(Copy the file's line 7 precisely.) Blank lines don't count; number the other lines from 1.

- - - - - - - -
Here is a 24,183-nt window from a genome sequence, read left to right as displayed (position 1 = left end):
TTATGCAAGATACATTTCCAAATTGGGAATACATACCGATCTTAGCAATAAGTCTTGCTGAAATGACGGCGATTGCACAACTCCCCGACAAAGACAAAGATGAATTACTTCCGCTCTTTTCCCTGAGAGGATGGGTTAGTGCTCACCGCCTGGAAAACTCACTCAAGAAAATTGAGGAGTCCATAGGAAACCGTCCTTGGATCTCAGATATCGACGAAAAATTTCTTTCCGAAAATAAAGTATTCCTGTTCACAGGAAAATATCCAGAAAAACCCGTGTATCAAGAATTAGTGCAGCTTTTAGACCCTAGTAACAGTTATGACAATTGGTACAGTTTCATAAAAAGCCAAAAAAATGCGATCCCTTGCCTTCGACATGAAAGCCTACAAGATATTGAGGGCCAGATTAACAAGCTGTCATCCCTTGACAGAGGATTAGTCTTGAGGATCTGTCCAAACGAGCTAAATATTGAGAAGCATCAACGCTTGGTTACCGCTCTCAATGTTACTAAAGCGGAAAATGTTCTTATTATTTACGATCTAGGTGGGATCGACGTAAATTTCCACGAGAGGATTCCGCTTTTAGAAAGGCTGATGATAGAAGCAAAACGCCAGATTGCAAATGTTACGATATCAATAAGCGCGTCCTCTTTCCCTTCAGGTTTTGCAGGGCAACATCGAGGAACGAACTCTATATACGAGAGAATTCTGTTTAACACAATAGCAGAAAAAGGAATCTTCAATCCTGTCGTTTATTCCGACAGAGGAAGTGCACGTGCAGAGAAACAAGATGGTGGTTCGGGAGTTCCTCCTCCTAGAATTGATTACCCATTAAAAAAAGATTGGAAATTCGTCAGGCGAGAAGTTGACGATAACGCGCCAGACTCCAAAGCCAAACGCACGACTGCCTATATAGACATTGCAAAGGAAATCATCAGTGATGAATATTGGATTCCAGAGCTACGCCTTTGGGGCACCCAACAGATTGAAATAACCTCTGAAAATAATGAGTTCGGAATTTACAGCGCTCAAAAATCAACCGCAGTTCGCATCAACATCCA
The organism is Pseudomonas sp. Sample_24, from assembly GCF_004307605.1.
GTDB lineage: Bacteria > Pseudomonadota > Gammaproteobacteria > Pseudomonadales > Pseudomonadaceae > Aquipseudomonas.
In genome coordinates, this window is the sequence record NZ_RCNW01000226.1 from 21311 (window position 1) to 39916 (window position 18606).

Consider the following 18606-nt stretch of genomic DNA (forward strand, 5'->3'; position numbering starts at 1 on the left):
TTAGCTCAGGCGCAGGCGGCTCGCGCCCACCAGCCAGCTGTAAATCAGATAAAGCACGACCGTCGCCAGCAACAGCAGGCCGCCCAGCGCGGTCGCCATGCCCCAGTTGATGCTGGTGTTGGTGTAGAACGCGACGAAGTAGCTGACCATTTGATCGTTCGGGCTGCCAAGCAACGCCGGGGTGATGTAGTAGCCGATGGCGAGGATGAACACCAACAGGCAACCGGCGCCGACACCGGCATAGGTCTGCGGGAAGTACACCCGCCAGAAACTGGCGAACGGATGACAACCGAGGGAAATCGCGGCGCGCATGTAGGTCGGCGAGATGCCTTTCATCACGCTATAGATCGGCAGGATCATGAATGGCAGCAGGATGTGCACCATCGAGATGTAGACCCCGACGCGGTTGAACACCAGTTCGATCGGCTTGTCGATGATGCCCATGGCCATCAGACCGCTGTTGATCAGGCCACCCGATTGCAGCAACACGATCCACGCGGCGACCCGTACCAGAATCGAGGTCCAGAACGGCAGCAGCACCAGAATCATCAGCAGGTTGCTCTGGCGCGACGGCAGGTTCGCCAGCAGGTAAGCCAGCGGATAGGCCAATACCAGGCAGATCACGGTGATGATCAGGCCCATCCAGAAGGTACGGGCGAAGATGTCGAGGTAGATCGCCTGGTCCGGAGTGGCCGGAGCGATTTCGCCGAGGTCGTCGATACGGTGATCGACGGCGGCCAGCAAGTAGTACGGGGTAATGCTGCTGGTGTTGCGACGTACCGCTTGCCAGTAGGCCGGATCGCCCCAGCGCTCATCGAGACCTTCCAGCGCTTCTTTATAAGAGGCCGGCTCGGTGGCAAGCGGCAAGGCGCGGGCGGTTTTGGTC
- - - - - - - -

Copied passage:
TTAGCTCAGGCGCAGGCGGCTCGCGCCCACCAGCCAGCTGTAAATCAGATAAAGCACGACCGTCGCCAGCAACAGCAGGCCGCCCAGCGCGGTCGCCATGCCCCAGTTGATGCTGGTGTTGGTGTAGAACGCGACGAAGTAGCTGACCATTTGATCGTTCGGGCTGCCAAGCAACGCCGGGGTGATGTAGTAGCCGATGGCGAGGATGAACACCAACAGGCAACCGGCGCCGACACCGGCATAGGTCTGCGGGAAGTACACCCGCCAGAAACTGGCGAACGGATGACAACCGAGGGAAATCGCGGCGCGCATGTAGGTCGGCGAGATGCCTTTCATCACGCTATAGATCGGCAGGATCATGAATGGCAGCAGGATGTGCACCATCGAGATGTAGACCCCGACGCGGTTGAACACCAGTTCGATCGGCTTGTCGATGATGCCCATGGCCATCAGACCGCTGTTGATCAGGCCACCCGATTGCAGCAACACGATCCACGCGGCGACCCGTACCAGAATCGAGGTCCAGAACGGCAGCAGCACCAGAATCATCAGCAGGTTGCTCTGGCGCGACGGCAGGTTCGCCAGCAGGTAAGCCAGCGGATAGGCCAATACCAGGCAGATCACGGTGATGATCAGGCCCATCCAGAAGGTACGGGCGAAGATGTCGAGGTAGATCGCCTGGTCCGGAGTGGCCGGAGCGATTTCGCCGAGGTCGTCGATACGGTGATCGACGGCGGCCAGCAAGTAGTACGGGGTAATGCTGCTGGTGTTGCGACGTACCGCTTGCCAGTAGGCCGGATCGCCCCAGCGCTCATCGAGACCTTCCAGCGCTTCTTTATAAGAGGCCGGCTCGGTGGCAAGCGGCAAGGCGCGGGCGGTTTTGGTC